While on the subject of politics, Baltimore is having a mayoral primary today that is odd for multiple reasons: the general election is 14 months away and 16-year-olds are being allowed to vote if they will be 18 when the general election rolls around in 2004. This race was low on my radar screen because we only get a few Baltimore television or radio stations (and the ones that come in best tend not to be very news-oriented) and I don't pick up the Sun as often as I used to. The sad thing is that only 855 16-year-olds registered to vote: If I could have voted when I was 16 ... well it wouldn't have mattered much because I would have just missed the 1984 elections, but I would have been active for the 1987 governor's race. I probably would have voted for Buddy Romer (who was still a Democrat at that point).
Moving away from politics, Evelin’s acupuncturist wants me to come in for a needling sometime next week, and Mei Xiang learned some serious martial arts during her pseudopregnancy. She and Tian are back together and, if you're lucky, you can see some great play sessions between the two of them. Tian seems to be letting Mei wail away at him more, which means she isn't looking to break away so quickly; it's a lot of fun. Sunday they were really active about 3:40 p.m. Probably the best time to look is early in the morning, say around 8:00 a.m. when they're let outside or mid to late afternoon, about an hour before they go inside (which is around 5:00 p.m.). All times change at the end of October. She kept using this really great move where she'd break away from Tian and run towards the tree she traditionally uses to escape him, but, as he drew close, she would spin and rear up so that both front paws could smack down on his head.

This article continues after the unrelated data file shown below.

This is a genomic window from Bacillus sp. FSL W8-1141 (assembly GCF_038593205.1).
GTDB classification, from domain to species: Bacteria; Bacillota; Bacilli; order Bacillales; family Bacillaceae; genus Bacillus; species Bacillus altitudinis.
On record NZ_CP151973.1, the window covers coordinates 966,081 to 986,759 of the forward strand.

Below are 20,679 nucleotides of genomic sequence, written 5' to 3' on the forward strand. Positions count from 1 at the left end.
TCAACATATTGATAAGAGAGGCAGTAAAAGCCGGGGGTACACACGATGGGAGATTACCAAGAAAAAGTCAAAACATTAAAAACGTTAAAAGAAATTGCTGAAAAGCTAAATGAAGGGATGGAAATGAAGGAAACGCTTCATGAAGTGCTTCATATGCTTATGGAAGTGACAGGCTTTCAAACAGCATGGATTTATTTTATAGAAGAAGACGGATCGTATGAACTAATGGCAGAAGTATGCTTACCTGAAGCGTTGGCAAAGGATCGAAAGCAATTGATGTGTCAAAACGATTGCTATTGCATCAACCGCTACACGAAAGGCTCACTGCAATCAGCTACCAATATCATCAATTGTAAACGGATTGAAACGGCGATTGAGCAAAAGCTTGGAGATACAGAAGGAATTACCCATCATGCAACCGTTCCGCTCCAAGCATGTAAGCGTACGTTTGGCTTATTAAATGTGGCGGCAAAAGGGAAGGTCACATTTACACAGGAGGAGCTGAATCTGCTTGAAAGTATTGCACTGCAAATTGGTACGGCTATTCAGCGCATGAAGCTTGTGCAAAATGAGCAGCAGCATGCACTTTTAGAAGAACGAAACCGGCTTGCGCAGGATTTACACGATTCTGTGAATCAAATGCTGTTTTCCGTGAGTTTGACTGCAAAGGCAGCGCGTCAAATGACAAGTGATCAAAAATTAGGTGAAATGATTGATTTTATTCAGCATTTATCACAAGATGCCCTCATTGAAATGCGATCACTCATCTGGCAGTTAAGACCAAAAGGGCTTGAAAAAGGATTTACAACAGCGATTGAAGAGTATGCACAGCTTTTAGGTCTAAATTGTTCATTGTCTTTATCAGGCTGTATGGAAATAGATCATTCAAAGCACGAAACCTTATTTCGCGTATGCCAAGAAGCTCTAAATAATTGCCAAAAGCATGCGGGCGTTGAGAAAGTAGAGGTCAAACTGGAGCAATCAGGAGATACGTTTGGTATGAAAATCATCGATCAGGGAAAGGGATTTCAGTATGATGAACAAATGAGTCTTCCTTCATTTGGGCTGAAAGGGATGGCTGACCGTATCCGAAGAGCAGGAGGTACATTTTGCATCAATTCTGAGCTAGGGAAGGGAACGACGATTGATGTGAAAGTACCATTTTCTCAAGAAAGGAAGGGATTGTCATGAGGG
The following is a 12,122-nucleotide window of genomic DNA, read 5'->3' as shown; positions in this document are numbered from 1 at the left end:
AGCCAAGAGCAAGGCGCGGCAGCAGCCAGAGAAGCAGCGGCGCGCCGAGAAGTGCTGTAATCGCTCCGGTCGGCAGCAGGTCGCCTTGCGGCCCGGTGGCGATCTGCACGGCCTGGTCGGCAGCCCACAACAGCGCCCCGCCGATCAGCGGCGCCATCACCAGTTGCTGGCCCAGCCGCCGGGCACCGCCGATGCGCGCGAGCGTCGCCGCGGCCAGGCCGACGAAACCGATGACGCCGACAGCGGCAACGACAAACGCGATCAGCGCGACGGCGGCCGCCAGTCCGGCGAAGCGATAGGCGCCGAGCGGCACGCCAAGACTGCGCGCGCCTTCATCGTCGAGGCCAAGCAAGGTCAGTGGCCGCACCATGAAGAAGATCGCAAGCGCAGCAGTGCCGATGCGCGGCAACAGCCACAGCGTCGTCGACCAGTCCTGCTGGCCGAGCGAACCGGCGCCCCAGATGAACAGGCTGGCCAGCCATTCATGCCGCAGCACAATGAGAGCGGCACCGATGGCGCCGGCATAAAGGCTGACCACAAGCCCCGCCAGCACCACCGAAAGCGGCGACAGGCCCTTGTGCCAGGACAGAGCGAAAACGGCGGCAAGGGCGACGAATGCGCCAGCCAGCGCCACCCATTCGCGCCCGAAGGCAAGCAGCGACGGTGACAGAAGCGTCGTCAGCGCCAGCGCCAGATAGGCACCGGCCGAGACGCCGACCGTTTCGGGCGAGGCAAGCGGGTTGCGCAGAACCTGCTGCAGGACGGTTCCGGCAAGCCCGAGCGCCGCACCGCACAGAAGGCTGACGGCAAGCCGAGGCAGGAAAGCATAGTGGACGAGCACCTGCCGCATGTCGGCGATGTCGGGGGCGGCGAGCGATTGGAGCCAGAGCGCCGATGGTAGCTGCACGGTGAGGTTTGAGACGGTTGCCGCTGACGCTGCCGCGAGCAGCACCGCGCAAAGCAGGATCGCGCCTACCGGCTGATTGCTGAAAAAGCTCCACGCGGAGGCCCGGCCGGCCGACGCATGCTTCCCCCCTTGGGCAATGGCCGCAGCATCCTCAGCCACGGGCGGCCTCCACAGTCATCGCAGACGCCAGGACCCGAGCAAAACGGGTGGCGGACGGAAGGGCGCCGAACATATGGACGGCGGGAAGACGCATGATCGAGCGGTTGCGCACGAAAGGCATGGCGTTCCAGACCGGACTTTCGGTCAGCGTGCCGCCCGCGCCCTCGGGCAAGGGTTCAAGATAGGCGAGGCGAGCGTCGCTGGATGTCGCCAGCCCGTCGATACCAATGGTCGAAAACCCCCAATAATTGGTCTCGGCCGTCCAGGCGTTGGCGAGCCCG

Sunday, September 07, 2003
I think this was the first time this summer that I’ve cut the grass two weeks in a row. It probably could have let it go for another week, but who knows if we'll be home or off on some adventure or another. Actually, we may try to go on a whale watch out of Cape May, New Jersey -- it was another one of those things we thought about doing this weekend, but it didn't work out. We also did a ton of weeding (or at least mowing down weeds and spent flowers, like the tickseed and daylilys) and hacked up a few big braches that fell from the neighbor's old oak into the backyard.
Before all that, however, we went in for another hCG beta -- 21. So we'll be down to zero sometime during the week (Evelin's going to make an appointment for Thursday or so) and then we can figure out the calendar for starting IVF ... which is sure to lead to some interesting blogging.
After cleaning up from the yardwork, we had to start getting ready for the drive-in. Evelin, being a New Englander, is long familiar with drive-ins. Me, being from Louisiana, had never been to one before (maybe my folks took me and my brother when we were little kids, but I don't have any recollection of being at a drive-in, so I'm counting last night as my first trip). Actually, our respective geographic origins may not play a role in out drive-in experiences; maybe it does. There were two drive-ins that I remember seeing as a youth: One that we would pass driving out of New Orleans that I remember as being on the neutral ground between the lanes of the Interstate or highway; the other was in an industrial area of town and would play nothing but martial arts films, horror films, and porn.